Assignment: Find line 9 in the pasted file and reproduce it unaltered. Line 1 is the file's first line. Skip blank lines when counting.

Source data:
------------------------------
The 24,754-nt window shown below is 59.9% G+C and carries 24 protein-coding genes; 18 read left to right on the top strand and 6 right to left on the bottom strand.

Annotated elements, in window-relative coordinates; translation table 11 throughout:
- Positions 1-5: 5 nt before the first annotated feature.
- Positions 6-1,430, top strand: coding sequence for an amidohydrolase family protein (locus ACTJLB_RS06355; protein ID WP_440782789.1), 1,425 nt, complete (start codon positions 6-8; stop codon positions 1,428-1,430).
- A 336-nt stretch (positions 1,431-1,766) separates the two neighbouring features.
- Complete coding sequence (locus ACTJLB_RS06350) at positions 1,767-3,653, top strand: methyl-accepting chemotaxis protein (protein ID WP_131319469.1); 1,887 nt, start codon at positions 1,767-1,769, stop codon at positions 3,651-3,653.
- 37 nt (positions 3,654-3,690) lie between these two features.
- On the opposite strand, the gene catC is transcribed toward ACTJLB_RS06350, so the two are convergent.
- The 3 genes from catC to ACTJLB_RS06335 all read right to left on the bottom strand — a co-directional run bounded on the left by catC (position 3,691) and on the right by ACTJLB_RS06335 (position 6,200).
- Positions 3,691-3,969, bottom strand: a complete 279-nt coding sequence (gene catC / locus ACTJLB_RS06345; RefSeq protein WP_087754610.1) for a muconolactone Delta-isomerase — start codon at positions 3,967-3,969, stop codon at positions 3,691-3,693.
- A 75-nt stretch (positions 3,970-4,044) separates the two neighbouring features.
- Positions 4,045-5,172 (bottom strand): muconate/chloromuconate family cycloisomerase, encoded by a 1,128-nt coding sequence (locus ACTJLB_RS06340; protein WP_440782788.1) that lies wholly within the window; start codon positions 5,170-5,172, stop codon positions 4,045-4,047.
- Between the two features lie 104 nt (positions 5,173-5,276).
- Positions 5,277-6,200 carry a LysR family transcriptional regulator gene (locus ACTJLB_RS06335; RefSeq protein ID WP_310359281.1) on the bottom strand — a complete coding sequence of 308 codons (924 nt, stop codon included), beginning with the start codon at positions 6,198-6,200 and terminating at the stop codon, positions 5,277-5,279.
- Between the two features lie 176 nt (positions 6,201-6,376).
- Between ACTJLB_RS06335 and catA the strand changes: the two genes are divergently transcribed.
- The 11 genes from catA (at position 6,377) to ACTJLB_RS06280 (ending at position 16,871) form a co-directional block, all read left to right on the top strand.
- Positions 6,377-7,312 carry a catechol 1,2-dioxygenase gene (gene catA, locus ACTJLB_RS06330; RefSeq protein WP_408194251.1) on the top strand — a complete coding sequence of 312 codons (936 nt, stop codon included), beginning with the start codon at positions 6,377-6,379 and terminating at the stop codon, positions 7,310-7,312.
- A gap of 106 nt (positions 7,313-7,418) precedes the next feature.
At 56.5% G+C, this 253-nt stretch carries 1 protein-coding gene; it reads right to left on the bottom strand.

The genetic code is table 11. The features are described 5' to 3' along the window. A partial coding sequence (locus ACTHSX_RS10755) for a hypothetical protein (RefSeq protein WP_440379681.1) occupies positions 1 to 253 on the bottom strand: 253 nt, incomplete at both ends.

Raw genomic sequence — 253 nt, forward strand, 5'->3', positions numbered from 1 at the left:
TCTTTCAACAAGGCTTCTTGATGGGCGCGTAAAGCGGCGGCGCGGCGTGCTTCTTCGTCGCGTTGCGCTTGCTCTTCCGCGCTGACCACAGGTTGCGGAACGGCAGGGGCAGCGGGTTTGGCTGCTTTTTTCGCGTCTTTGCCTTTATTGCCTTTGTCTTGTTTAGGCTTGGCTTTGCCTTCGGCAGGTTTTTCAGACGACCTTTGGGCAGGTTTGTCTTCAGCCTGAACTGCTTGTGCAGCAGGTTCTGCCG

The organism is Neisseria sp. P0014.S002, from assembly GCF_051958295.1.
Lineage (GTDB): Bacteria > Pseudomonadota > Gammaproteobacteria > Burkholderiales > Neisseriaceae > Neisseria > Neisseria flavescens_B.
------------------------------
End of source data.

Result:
- The 3 genes from catC to ACTJLB_RS06335 all read right to left on the bottom strand — a co-directional run bounded on the left by catC (position 3,691) and on the right by ACTJLB_RS06335 (position 6,200).